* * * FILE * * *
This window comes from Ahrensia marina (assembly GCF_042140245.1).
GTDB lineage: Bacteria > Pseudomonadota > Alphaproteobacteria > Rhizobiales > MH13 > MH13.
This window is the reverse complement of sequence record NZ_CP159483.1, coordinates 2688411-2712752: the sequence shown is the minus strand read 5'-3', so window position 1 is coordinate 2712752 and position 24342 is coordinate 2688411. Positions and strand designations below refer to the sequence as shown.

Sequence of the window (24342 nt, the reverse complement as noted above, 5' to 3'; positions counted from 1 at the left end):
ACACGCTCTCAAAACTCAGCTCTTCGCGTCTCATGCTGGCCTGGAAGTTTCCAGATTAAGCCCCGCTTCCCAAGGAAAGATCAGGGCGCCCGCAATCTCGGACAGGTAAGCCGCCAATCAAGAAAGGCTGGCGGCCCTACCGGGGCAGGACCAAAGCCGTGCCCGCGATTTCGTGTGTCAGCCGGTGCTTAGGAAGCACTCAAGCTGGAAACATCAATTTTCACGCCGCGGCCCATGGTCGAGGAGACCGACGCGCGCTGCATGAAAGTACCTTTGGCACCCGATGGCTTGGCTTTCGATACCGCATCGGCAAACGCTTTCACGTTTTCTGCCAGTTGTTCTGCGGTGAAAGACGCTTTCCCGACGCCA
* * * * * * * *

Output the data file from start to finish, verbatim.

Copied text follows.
This window comes from Ahrensia marina (assembly GCF_042140245.1).
GTDB lineage: Bacteria > Pseudomonadota > Alphaproteobacteria > Rhizobiales > MH13 > MH13.
This window is the reverse complement of sequence record NZ_CP159483.1, coordinates 2688411-2712752: the sequence shown is the minus strand read 5'-3', so window position 1 is coordinate 2712752 and position 24342 is coordinate 2688411. Positions and strand designations below refer to the sequence as shown.

Sequence of the window (24342 nt, the reverse complement as noted above, 5' to 3'; positions counted from 1 at the left end):
ACACGCTCTCAAAACTCAGCTCTTCGCGTCTCATGCTGGCCTGGAAGTTTCCAGATTAAGCCCCGCTTCCCAAGGAAAGATCAGGGCGCCCGCAATCTCGGACAGGTAAGCCGCCAATCAAGAAAGGCTGGCGGCCCTACCGGGGCAGGACCAAAGCCGTGCCCGCGATTTCGTGTGTCAGCCGGTGCTTAGGAAGCACTCAAGCTGGAAACATCAATTTTCACGCCGCGGCCCATGGTCGAGGAGACCGACGCGCGCTGCATGAAAGTACCTTTGGCACCCGATGGCTTGGCTTTCGATACCGCATCGGCAAACGCTTTCACGTTTTCTGCCAGTTGTTCTGCGGTGAAAGACGCTTTCCCGACGCCA